Pasi Sahlberg–the great scholar and expert on Finnish education– has been named a visiting professor at the Harvard Graduate School of Education, starting in January 2014. This is great news for Harvard but even greater news for the U.S. because it means more people will have a chance to hear him and learn from him.

I heard Pasi speak at the National Superintendents Roundtable in Washington, D.C., over this past weekend. He was outstanding. If you have a chance to invite him to a state or national conference, do so.

If you want to learn about Finland and how it transformed its educational system over a period of about 30 years, read Pasi’s Finnish Lessons. In his book, Pasi coined the term “Global Educational Reform Movement,” meaning testing, accountability, choice, and competition. He calls it GERM for short. Pasi is a GERM disinfectant.

I was inspired when I met Pasi in 2010 and made plans to visit Finland in the fall of 2011, with him as my guide.

Here is what I learned about Finland:

The goal of education is to make every student a healthy, happy, creative, responsible person. Finnish students take no standardized tests until the end of high school, when they take a test to qualify for higher education. Finnish schools place a high value on play and the arts. Finnish children do not begin school until age 7. Finnish teachers do not assign homework  in the early grades. The teachers and principals do not want children to feel anxious and stressed because of school.

There are no charter schools or voucher schools in Finland. The national goal was to make every school a good school.

Nothing about Finnish education is standardized other than teacher education. There are only eight institutions of higher education that prepare teachers. Admission to them is highly selective. Students apply at the end of high school. Only one in ten is accepted. The teaching profession is highly respected, as much as any other profession. Young people must complete a course of five years of study before they can become teachers. All higher education is tuition-free.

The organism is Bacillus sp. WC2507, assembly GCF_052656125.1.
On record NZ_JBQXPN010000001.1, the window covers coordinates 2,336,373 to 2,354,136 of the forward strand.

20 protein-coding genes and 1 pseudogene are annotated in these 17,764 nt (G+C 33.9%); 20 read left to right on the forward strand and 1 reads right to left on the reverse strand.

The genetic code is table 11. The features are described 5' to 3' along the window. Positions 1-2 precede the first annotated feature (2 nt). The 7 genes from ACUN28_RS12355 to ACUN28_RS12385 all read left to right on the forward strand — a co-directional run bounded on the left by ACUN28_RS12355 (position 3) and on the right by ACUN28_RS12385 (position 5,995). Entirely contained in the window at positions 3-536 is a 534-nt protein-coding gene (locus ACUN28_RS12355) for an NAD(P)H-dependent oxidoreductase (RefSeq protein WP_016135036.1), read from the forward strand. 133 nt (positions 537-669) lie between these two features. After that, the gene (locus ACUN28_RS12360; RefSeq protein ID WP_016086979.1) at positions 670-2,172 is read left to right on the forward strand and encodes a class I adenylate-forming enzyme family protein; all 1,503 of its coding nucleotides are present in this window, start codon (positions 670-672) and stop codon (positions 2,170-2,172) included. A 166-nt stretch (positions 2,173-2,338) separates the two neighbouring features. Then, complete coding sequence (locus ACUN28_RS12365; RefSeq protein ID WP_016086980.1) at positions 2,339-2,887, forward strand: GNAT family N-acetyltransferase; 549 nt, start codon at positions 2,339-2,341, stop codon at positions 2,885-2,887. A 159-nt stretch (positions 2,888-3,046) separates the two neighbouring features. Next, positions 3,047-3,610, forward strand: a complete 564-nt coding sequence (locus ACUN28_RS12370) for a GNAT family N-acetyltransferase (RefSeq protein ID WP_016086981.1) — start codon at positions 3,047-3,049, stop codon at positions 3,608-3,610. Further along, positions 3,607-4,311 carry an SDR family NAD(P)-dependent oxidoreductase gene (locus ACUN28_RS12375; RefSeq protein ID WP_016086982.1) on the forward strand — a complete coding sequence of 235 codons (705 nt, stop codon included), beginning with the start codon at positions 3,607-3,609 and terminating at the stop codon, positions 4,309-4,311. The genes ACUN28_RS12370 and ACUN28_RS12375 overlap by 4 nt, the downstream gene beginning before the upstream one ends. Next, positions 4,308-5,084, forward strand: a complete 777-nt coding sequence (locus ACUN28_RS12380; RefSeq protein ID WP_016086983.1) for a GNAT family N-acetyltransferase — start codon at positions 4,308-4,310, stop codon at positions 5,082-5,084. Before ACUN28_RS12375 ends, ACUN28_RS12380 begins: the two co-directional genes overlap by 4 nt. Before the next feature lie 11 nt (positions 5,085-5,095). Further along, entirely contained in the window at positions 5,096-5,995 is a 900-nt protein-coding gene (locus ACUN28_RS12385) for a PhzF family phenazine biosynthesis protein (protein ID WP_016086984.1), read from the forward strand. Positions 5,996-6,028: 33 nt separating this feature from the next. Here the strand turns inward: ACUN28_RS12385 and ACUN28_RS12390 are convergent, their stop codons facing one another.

Almost every teacher and principal in Finland belongs to the same union. There is no “Teach for Finland.” Although there is a national curriculum, it is not prescriptive. Teachers have wide latitude over what to teach and how to teach.

Finland has very little poverty, by choice and design. It does not have the extremes of wealth and poverty that are so common in the United States.

When I saw Pasi speak last weekend in Washington, I wrote down a few of his lines (he is a great speaker with a wonderful Powerpoint presentation).

Here are a few of his pithiest:

“Standardization is the enemy of creativity.”

“We do not experiment on our children, as you are experimenting with your Common Core.”

“Accountability is what is left when responsibility is taken away from teachers.”

“Excellence comes with equity, not choice.”

To those who say that Finland’s exceptional performance on international tests is solely the result of its well-prepared teachers, Pasi demurs. He offered a thought experiment. He said, suppose we exchange all the teachers in Finland with all the teachers in Indiana, which is about the same size. He believes the results would not differ. The Finnish teachers would be overwhelmed by the large numbers of children in poverty in Indiana. The Indiana teachers would be overjoyed by the conditions of teaching and learning in Finland.

His conclusion: Aim for equity, and you will get excellence. Prepare teachers to be professionals and trust them to act responsibly as professionals. Recognize that good education for all is not possible in a society where inequality is pervasive and deep.

I cannot do justice to his brilliant presentation. I hope you have a chance to meet this charismatic educator while he is living in Cambridge and traveling America with a message of hope for genuine change from the current status quo of GERM for all.